A great team work.
In 1931, Georges Simenon, one of the most prolific Belgian crime authors, published a novel under the title Pier the Latvian and there he introduced the detective who would later become the most recognizable protagonist in European crime fiction along with Agatha Christie's Hercule Poirot. His name was Chief Inspector Jules Maigret and his investigations have enchanted the readership ever since. Simenon, whose astounding body of work consists of nearly 500 novels, would write more than 80 books featuring the meek, modest detective whose systematic police work and thorough thinking process always help him to get to the bottom of his cases. His quiet existence contrasts with the violence of the crimes that he is called to solve and his persistence to trace the psychology behind the murder and the perpetrator highlights one of the essential aspects of his character: his humane attitude towards others and a compassion that stems from his refined, pensive nature that obliges him to treat both victims and culprits in a civilized manner. Maigret is nothing like the typical American hard-boiled protagonists, he is an ordinary man and a conscientious professional who knows where to draw the line when it comes to important decisions in his work.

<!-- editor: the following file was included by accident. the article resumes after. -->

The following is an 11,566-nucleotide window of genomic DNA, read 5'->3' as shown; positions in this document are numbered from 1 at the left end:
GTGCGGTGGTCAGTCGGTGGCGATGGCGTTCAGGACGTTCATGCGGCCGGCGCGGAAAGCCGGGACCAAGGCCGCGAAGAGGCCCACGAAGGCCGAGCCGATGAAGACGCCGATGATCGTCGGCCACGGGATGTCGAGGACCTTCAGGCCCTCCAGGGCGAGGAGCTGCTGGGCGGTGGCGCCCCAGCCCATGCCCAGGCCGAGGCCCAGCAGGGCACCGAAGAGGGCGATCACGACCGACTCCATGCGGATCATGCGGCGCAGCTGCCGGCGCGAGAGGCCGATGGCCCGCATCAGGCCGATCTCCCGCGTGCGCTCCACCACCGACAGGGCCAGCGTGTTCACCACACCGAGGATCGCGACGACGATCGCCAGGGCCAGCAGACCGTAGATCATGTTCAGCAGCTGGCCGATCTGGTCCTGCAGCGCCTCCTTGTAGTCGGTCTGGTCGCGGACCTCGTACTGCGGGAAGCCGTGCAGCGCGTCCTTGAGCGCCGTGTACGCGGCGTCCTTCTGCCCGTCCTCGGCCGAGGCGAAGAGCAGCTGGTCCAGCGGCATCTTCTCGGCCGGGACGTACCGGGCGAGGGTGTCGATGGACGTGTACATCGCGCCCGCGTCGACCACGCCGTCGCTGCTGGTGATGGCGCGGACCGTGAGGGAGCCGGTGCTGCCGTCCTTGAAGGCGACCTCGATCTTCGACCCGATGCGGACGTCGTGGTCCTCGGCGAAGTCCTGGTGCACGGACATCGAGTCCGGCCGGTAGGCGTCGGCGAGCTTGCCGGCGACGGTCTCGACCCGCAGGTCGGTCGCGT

As it is natural, there have been numerous feature film and television adaptations of some of the Maigret's adventures throughout several decades and the audiences had the opportunity to put a face to the character through those productions. Simenon is credited in more than 150 movie and television productions and there has been a small army of actors who embodied the French sleuth. Some of them were more loyal to the author's descriptions of the character in the novels, others attempted a slightly different approach to his portrayal. The two most noticeable recent television shows featuring Maigret were released in 1960 and 1992. In the former, the English veteran thespian Rupert Davies played Maigret while in the latter the Irish Michael Gambon portrayed the brooding Chief Inspector. Both productions were of high artistic value and grounded the audience with the faithful adaptations of their favorite novels and the excellent acting that made the fictional character feel more real, now that we could put a face on Simenon's most beloved creation. As far as the silver screen adaptations are concerned there have been various attempts to visualize Maigret's endeavors. I think that Maigret Voit Rouge, starring the French legend Jean Gabin stands out as the seasoned actor outlines one of the most convincing portraits of Maigret ever appeared either in cinema or television.